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Report findings show that top-flight GAA players see inter-county game as first master

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GAA President John Horan introduced new sanctions for counties that break the training ban. Photo: Sportsfile

GAA President John Horan introduced new sanctions for counties that break the training ban. Photo: Sportsfile

SPORTSFILE

GAA President John Horan introduced new sanctions for counties that break the training ban. Photo: Sportsfile

You could be mistaken for thinking that some sort of siege was lifted last Friday with the decision to impose sanctions against teams who breach the prohibition on inter-county training ahead of September 14.

That special forces, commissioned by the GAA, moved in to liberate hostages, in this case inter-county players, and return them to their families, in this case clubs, after weeks of being held against their will.

It's as if a great favour has been bestowed upon the players with legislation preventing training for the next 10 weeks now tightened by penalties that could see their chairman or manager suspended for a couple of months, league points lost, or even disqualification from competition for a potential breach.  

But such an impression is misleading, because the vast majority of those players who had continued training with their counties wanted to do it.

The connection with their county team was one most would have preferred to maintain over the next couple of months, even at the expense of their club.

This conclusion isn't based on anecdotal evidence, it came from many of those players themselves or their predecessors when the Economic Social Research Institute (ESRI) despatched an email to their in-boxes in 2016, the answers of which have formed the basis for a report distributed in two parts in September 2018 and December 2019.

The ESRI's report shed a lot of light on the life and lifestyle of an inter-county player, most notably the average 31-hour commitment required in a week. But beyond that headline finding, there were some illuminating conclusions to be found.

One of the 35 main findings was that "just under three-quarters of players stated that they would not want to spend more time with their club if it was at a cost to their personal inter-county career success".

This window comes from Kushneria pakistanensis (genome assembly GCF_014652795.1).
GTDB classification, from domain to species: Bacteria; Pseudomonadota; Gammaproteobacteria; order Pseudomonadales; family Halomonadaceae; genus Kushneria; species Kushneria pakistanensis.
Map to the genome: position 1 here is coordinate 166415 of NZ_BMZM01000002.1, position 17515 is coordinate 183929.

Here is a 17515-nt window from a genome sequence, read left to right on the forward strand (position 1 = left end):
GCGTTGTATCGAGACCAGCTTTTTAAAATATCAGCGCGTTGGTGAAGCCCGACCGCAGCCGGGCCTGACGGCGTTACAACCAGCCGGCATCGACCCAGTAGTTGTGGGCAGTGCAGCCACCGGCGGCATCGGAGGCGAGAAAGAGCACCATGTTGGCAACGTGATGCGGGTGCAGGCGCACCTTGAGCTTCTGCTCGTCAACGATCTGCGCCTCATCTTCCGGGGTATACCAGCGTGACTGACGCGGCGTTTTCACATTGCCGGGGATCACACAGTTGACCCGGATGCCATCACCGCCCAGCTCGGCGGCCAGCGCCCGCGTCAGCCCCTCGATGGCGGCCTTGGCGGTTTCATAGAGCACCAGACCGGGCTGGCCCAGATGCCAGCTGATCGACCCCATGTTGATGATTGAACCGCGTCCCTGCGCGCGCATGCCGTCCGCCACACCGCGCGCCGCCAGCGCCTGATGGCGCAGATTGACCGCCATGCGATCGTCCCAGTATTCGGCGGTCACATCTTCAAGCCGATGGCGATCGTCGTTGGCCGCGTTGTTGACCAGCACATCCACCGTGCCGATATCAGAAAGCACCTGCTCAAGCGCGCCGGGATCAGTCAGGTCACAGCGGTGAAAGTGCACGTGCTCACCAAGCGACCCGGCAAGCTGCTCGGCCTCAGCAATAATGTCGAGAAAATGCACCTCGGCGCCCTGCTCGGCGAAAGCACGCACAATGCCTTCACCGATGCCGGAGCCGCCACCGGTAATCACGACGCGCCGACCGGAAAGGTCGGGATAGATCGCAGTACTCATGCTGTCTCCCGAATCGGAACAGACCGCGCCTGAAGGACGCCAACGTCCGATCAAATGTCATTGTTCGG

Think about that in the context of the commentary of the last few weeks and the scale of the divide that exists in the average inter-county player's thinking around county and club commitment.

To drill down further 78.3 per cent of footballers weren't prepared to spend more time with their clubs, if it came at a cost to their personal inter-county progress.

Hurlers expressed that sentiment in slightly less numbers, 69.3 per cent. The higher the standard, the stronger the pull of inter-county commitment was likely to be, with 76 per cent of MacCarthy Cup hurlers, compared to 53.3 per cent of Rackard Cup, not willing to compromise their time if it came at a personal loss to their inter-county ambitions.

And if they had more time on their hands, more would be given to careers, family and friends with just four per cent devoting it to club activity.

Thus, the expectation that players were going to forcefully rise up, make a stand and deviate from their inter-county manager's plans was misplaced.

For the most part, players train with a county team because they want to and their schedule allows it. When they sign up, they know what they are getting themselves into.

It's perhaps why the Gaelic Players Association (GPA) has got itself muddled over the issue of training. On one hand, it has had to compromise as a stakeholder on the Covid-19 Advisory Group but implicitly instructing its members not to train ahead of the September 14 date.

The imposition of sanctions and the more hard-line approach articulated would have gone against the consensus of its membership, many of whom were keen to train on.

They knew that, hence the contradictory call for the injury-benefit fund to be restored for those clandestine sessions. Sometimes seeking to be all things to everyone invites more trouble than it's worth.  

Those counties that were in breach of the ban on inter-county training in recent weeks were likely to be scaling down their operations anyway with the onset of competitive club games next week.

But last Friday's intervention, which seeks to hold the county chairman and manager more personally culpable, will focus minds on the issue.

As ever, monitoring and enforcement will be the challenge, as will the burden of proof. But Croke Park will have the resources to check the team lists in challenge matches and league matches in the coming weeks and draw comparison with inter-county team lists to ensure that there is sufficient crossover.

Exhausting work perhaps but one sure way to gauge that there is at least compliance when it comes to games. That's a fair start.

For sure, the threat of sanctions has struck a blow for clubs. But a majority of players won't see it that way. Most see themselves as county players, first and foremost.